Effective on January 1, 2001, New York State enacted the Expanded Syringe Access Demonstration Program (ESAP), which allows syringes to be sold in pharmacies without a prescription or dispensed through doctors, hospitals, and clinics to persons 18 years of age or older and permits the possession of those syringes for the purposes of injecting drugs.
To assess changes in receptive syringe sharing since the inception of the ESAP.
Sociodemographic characteristics and syringe use data regarding the last injection episode were combined from 3 projects (n = 1181) recruiting injection drug users in ongoing studies in Harlem and the Bronx in New York City from January 2001 through June 2003. These data were analyzed as serial cross sections by calendar quarter.
Receptive sharing decreased significantly over time, from 13.4% in the first quarter to 3.6% in the last quarter. Obtaining the last injection syringe from an ESAP source (mostly pharmacies) increased significantly over time, from 7.5% in the first quarter to 25.0% in the last quarter. In multiple logistic regression analysis, variables that were significantly associated with less receptive sharing were syringe exchange and ESAP syringe source as well as time since ESAP inception. Female gender and white race/ethnicity were significantly associated with greater receptive sharing.
The increase in the use of pharmacies and other ESAP syringe sources in this sample has been accompanied by a decline in receptive sharing.
From the *National Development and Research Institutes, Inc., New York, NY; †Department of Epidemiology, Mailman School of Public Health, Columbia University, New York, NY; ‡Center for Urban Epidemiologic Studies, The New York Academy of Medicine, New York, NY; §Department of Community Health Sciences, Tulane University School of Public Health and Tropical Medicine, New Orleans, LA; and ∥The Edmond de Rothschild Foundation, Chemical Dependency Institute, Beth Israel Medical Center, New York, NY.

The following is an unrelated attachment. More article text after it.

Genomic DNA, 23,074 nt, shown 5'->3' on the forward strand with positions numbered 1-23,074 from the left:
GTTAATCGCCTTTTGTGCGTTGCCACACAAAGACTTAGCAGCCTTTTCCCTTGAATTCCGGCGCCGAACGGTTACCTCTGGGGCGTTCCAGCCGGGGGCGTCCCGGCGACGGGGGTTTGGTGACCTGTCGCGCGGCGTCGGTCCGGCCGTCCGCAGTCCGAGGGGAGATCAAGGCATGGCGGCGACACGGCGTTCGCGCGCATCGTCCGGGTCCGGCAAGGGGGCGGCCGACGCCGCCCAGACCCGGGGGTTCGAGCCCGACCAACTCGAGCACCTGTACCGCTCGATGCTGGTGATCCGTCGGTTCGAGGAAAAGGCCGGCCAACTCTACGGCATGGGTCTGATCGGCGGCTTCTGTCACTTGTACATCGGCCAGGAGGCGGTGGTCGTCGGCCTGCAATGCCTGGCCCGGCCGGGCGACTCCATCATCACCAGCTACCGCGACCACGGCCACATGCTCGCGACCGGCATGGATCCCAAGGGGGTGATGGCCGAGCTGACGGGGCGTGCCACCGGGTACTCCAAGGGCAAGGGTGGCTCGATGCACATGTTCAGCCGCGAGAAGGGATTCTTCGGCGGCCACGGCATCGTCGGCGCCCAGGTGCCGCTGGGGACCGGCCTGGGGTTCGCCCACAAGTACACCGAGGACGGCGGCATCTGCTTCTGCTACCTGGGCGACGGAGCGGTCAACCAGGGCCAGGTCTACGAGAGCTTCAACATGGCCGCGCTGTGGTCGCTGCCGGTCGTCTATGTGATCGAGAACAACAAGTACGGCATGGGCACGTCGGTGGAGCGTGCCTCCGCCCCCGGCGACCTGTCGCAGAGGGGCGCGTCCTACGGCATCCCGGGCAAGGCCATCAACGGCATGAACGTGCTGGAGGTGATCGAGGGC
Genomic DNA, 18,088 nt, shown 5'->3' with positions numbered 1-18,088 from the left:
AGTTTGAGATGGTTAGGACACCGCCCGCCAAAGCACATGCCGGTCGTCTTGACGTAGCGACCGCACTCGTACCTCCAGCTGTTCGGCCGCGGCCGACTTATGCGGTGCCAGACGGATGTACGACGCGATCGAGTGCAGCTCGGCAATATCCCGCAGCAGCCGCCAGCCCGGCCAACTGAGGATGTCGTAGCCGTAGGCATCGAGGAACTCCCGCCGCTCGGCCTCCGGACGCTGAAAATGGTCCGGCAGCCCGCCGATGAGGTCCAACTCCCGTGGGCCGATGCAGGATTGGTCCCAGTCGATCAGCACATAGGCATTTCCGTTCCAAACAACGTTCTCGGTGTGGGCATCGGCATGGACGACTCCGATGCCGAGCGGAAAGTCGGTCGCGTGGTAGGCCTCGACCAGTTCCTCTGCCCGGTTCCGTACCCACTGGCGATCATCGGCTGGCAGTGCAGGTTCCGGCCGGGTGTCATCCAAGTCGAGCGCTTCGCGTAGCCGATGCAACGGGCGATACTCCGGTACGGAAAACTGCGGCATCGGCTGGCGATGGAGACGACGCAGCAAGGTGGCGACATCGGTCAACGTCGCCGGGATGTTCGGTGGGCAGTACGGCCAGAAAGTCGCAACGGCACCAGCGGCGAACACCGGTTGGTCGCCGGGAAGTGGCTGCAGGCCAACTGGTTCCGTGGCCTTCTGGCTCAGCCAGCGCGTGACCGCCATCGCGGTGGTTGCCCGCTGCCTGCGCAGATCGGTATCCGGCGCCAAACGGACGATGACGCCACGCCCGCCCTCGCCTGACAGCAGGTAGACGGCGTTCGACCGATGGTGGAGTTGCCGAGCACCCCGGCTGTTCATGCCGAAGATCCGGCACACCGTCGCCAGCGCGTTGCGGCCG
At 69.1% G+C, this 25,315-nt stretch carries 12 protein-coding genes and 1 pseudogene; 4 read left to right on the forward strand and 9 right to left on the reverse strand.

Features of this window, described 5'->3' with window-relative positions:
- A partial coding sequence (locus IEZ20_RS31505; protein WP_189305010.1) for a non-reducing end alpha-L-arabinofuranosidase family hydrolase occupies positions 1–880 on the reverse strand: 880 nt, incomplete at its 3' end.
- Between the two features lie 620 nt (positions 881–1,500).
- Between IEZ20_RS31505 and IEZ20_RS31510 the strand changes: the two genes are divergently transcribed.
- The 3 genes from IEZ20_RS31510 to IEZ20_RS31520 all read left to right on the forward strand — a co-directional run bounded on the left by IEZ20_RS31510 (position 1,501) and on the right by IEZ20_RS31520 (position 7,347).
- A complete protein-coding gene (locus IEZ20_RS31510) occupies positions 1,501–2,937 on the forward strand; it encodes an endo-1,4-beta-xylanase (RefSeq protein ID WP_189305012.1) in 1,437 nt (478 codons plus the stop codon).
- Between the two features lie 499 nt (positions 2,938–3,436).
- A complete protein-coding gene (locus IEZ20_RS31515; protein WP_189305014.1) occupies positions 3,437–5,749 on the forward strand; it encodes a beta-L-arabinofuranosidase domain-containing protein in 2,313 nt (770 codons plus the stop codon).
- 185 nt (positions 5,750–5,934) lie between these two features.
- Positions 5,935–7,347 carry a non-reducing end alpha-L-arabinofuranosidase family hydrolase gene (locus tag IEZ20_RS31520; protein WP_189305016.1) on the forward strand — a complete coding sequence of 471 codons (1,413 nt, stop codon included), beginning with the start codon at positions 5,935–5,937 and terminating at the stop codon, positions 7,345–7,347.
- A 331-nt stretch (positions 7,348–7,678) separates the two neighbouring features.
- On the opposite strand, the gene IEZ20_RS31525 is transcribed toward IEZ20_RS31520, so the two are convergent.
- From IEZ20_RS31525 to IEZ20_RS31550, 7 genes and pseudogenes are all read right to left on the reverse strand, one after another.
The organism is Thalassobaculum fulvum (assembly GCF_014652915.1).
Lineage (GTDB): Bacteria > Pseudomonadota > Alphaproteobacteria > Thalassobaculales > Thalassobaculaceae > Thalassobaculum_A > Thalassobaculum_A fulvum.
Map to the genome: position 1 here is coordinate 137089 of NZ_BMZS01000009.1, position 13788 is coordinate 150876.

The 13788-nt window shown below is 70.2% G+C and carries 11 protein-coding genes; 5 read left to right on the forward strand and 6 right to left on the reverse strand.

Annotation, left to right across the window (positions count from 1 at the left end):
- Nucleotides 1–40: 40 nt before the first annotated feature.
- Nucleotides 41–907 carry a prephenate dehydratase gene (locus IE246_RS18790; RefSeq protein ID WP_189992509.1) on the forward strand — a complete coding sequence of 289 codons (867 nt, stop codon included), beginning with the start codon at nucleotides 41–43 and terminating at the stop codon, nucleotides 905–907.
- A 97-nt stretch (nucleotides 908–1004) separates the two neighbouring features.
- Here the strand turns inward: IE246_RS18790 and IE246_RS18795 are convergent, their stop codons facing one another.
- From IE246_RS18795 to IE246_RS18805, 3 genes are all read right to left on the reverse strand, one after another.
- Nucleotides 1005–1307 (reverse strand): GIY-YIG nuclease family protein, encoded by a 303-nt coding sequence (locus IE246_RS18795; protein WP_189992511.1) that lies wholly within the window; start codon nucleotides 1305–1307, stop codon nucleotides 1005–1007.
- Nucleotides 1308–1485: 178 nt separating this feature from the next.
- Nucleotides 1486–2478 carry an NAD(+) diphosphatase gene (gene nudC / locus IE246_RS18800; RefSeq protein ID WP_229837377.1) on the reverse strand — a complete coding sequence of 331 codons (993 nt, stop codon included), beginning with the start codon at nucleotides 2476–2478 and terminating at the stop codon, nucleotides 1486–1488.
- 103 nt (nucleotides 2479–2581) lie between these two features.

Received for publication January 20, 2004; Accepted November 22, 2004.
Supported by grants R01DA014219 (D. Vlahov), R01DA010425 and P30DA011041 (S. Deren), and R01DA012805 (S. Tortu) from the National Institute on Drug Abuse, Rockville, MD, and grant U48/CCU209663 from the Centers for Disease Control and Prevention, Atlanta, GA (D. Vlahov).
Presented in part at the 2003 National HIV Prevention Conference, Atlanta, July 27-30, 2003.
Reprints: Enrique R. Pouget, National Development and Research Institutes, Inc., 71 West 23rd Street, 8th Floor, New York, NY 10010 (e-mail: firstname.lastname@example.org).